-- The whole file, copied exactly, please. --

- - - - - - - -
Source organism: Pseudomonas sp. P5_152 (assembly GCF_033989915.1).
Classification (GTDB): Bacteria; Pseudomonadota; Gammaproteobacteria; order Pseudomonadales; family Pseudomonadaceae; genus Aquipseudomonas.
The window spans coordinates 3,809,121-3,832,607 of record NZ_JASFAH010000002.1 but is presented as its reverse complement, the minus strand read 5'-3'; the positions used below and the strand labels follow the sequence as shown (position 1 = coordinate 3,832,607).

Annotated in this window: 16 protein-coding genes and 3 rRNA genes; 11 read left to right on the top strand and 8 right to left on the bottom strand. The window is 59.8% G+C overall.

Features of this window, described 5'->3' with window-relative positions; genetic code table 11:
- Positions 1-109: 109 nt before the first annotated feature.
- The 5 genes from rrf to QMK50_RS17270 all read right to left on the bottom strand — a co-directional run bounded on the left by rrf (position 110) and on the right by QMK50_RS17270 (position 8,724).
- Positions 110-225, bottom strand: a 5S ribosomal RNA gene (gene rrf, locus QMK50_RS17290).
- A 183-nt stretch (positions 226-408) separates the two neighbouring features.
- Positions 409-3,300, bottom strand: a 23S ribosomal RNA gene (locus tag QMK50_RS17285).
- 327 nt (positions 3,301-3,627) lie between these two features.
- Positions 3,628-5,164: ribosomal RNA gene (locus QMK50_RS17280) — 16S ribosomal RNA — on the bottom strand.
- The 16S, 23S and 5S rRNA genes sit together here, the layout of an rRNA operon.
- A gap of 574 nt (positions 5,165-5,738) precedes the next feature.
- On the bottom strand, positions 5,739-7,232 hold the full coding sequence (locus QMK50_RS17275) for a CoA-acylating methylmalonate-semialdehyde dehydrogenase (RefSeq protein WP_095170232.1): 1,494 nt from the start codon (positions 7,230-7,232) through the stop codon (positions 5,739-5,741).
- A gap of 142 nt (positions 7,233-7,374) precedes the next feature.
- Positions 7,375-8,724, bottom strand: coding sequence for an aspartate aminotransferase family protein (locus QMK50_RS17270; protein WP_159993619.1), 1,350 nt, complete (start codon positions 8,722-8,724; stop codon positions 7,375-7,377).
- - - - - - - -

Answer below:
Source organism: Pseudomonas sp. P5_152 (assembly GCF_033989915.1).
Classification (GTDB): Bacteria; Pseudomonadota; Gammaproteobacteria; order Pseudomonadales; family Pseudomonadaceae; genus Aquipseudomonas.
The window spans coordinates 3,809,121-3,832,607 of record NZ_JASFAH010000002.1 but is presented as its reverse complement, the minus strand read 5'-3'; the positions used below and the strand labels follow the sequence as shown (position 1 = coordinate 3,832,607).

Annotated in this window: 16 protein-coding genes and 3 rRNA genes; 11 read left to right on the top strand and 8 right to left on the bottom strand. The window is 59.8% G+C overall.

Features of this window, described 5'->3' with window-relative positions; genetic code table 11:
- Positions 1-109: 109 nt before the first annotated feature.
- The 5 genes from rrf to QMK50_RS17270 all read right to left on the bottom strand — a co-directional run bounded on the left by rrf (position 110) and on the right by QMK50_RS17270 (position 8,724).
- Positions 110-225, bottom strand: a 5S ribosomal RNA gene (gene rrf, locus QMK50_RS17290).
- A 183-nt stretch (positions 226-408) separates the two neighbouring features.
- Positions 409-3,300, bottom strand: a 23S ribosomal RNA gene (locus tag QMK50_RS17285).
- 327 nt (positions 3,301-3,627) lie between these two features.
- Positions 3,628-5,164: ribosomal RNA gene (locus QMK50_RS17280) — 16S ribosomal RNA — on the bottom strand.
- The 16S, 23S and 5S rRNA genes sit together here, the layout of an rRNA operon.
- A gap of 574 nt (positions 5,165-5,738) precedes the next feature.
- On the bottom strand, positions 5,739-7,232 hold the full coding sequence (locus QMK50_RS17275) for a CoA-acylating methylmalonate-semialdehyde dehydrogenase (RefSeq protein WP_095170232.1): 1,494 nt from the start codon (positions 7,230-7,232) through the stop codon (positions 5,739-5,741).
- A gap of 142 nt (positions 7,233-7,374) precedes the next feature.
- Positions 7,375-8,724, bottom strand: coding sequence for an aspartate aminotransferase family protein (locus QMK50_RS17270; protein WP_159993619.1), 1,350 nt, complete (start codon positions 8,722-8,724; stop codon positions 7,375-7,377).